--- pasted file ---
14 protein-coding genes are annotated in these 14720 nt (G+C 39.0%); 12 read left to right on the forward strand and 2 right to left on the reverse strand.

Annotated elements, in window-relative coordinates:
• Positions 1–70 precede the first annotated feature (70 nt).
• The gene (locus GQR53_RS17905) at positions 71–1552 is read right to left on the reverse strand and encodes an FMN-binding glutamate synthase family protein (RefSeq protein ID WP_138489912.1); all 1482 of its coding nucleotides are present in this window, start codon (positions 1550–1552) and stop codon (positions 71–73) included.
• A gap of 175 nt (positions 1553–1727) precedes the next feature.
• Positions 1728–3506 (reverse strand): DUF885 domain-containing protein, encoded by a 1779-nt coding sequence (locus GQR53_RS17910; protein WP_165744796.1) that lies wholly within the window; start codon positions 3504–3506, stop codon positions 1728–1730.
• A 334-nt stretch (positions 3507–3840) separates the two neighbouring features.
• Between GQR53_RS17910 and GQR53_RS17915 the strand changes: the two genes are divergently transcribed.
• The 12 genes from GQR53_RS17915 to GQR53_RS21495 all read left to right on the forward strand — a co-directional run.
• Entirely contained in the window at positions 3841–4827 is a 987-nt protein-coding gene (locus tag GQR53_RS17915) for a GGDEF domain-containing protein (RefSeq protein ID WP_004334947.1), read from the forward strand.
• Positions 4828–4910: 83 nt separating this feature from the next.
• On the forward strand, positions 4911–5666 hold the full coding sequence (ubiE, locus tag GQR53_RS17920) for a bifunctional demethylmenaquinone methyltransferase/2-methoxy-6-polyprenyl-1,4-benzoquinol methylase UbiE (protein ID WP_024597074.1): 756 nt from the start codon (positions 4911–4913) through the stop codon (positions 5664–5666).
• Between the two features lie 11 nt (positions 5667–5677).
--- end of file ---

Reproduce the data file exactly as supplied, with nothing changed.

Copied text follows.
14 protein-coding genes are annotated in these 14720 nt (G+C 39.0%); 12 read left to right on the forward strand and 2 right to left on the reverse strand.

Annotated elements, in window-relative coordinates:
• Positions 1–70 precede the first annotated feature (70 nt).
• The gene (locus GQR53_RS17905) at positions 71–1552 is read right to left on the reverse strand and encodes an FMN-binding glutamate synthase family protein (RefSeq protein ID WP_138489912.1); all 1482 of its coding nucleotides are present in this window, start codon (positions 1550–1552) and stop codon (positions 71–73) included.
• A gap of 175 nt (positions 1553–1727) precedes the next feature.
• Positions 1728–3506 (reverse strand): DUF885 domain-containing protein, encoded by a 1779-nt coding sequence (locus GQR53_RS17910; protein WP_165744796.1) that lies wholly within the window; start codon positions 3504–3506, stop codon positions 1728–1730.
• A 334-nt stretch (positions 3507–3840) separates the two neighbouring features.
• Between GQR53_RS17910 and GQR53_RS17915 the strand changes: the two genes are divergently transcribed.
• The 12 genes from GQR53_RS17915 to GQR53_RS21495 all read left to right on the forward strand — a co-directional run.
• Entirely contained in the window at positions 3841–4827 is a 987-nt protein-coding gene (locus tag GQR53_RS17915) for a GGDEF domain-containing protein (RefSeq protein ID WP_004334947.1), read from the forward strand.
• Positions 4828–4910: 83 nt separating this feature from the next.
• On the forward strand, positions 4911–5666 hold the full coding sequence (ubiE, locus tag GQR53_RS17920) for a bifunctional demethylmenaquinone methyltransferase/2-methoxy-6-polyprenyl-1,4-benzoquinol methylase UbiE (protein ID WP_024597074.1): 756 nt from the start codon (positions 4911–4913) through the stop codon (positions 5664–5666).
• Between the two features lie 11 nt (positions 5667–5677).